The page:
The decision divided by North Dakota regulators highlights the continued debate on wind farms - Grand Forks Herald

The eight projects consisting of approximately 1,850 megawatts received an "advance determination of prudence" and are located in North Dakota, South Dakota, Minnesota and Iowa. The two in North Dakota are already under construction. The chairman of the Public Services Commission, Randy Christmann, was the only dissident vote in the three-member and republican panel. He blamed the requirements of Minnesota regulators and wind energy tax credits expired while noting that Xcel acknowledged that not all of the generation is needed at this time. "We should always prioritize the needs of the citizens of North Dakota by the arbitrary political preferences of the regulators of external jurisdictions," said Christmann. "As a buyer out of control Black Friday, the only justification for this huge parade of additional expenses is that the price is correct." Commissioner Julie Fedorchak said that Xcel's request was "part of the complete transformation that is taking place in our country's electricity grid" with a shift towards more renewable resources. PSC staff estimated that North Dakota customers could save $ 84 million from projects, according to commissioner Brian Kroshus. The vote of the PSC came to the heels of the vote on Wednesday night of the Burleigh county planning commission and zoning to deny a permit for a wind farm in southeastern Bismarck. More than 500 people attended the event at the Bismarck Event Center, informed the Bismarck Tribune. During the legislative session of 2017, the legislators of North Dakota considered, but finally they rejected a moratoria of two years on new wind projects. North Dakota houses almost 3,000 megawatts of wind power installed, 11th in most parts of the country, according to the American Wind Energy Association. Kroshus said wind farms are drawing public concerns as they become more ubiquitous. "I do not think there is any doubt that, in all likelihood, it will be more challenging to build wind farms because the public is asking more questions," he said. Dave Sederquist, a senior regulatory consultant for Xcel, said that wind projects will continue to be built in the region if the costs remain low. "And again, the issue that North Dakota has to decide is that it wants to benefit from economic construction activity and have projects located in the state," he said in an email. "These projects will be located somewhere in the region." Leave a comment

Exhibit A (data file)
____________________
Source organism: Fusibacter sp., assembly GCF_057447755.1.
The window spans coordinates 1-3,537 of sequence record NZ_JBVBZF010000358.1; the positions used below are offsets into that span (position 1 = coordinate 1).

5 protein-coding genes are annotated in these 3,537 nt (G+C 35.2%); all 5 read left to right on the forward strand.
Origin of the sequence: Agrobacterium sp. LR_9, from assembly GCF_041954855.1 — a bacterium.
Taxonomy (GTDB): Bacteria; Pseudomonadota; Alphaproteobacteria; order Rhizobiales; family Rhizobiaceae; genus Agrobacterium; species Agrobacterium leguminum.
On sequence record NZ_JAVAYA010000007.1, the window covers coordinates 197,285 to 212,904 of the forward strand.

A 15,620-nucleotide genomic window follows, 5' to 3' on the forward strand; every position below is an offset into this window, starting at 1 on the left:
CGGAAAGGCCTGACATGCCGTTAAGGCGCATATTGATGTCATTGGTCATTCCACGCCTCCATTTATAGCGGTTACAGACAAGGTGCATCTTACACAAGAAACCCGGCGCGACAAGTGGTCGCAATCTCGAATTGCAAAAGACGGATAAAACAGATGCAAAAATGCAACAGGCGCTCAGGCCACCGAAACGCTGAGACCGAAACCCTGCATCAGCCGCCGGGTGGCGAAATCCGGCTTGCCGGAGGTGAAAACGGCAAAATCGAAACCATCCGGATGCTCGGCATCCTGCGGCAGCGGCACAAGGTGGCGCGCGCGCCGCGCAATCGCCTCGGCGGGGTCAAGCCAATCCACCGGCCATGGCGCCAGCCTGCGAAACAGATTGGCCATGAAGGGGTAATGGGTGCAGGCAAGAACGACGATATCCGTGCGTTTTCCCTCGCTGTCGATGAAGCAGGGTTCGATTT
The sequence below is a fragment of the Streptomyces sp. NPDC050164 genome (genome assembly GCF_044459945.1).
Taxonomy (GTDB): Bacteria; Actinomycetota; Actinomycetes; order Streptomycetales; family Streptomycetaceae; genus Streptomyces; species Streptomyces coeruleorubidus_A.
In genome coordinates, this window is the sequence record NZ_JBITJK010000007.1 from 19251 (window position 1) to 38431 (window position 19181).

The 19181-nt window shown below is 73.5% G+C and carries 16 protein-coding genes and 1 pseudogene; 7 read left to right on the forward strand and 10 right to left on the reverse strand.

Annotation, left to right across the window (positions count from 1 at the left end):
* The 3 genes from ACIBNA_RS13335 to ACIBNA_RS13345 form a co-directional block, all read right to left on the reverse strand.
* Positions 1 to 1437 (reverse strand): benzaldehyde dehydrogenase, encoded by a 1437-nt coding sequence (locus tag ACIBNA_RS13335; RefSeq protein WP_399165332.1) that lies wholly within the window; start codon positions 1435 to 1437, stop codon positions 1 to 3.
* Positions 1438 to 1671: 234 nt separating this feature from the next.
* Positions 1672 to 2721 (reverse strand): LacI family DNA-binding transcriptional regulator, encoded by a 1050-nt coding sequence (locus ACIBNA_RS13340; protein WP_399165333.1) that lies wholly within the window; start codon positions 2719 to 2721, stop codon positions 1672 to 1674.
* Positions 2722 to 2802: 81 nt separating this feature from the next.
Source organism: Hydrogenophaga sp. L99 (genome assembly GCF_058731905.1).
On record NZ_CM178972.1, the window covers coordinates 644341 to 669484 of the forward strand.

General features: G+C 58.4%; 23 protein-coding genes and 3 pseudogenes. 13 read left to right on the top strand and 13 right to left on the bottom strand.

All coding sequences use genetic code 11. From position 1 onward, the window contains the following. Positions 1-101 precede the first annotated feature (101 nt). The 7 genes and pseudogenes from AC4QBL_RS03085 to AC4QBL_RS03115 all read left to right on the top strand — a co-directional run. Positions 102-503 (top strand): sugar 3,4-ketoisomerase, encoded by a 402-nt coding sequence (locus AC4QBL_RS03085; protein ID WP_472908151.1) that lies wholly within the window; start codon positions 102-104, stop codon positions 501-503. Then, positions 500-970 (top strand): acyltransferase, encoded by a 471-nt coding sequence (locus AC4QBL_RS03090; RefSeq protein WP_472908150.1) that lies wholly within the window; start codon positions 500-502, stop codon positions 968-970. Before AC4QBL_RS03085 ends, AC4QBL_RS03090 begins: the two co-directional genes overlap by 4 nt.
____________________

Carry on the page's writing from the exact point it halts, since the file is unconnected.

Send a Comment

Your email address will not be published. Required fields are marked *

This site uses Akismet to reduce spam. Learn how your comment data is processed.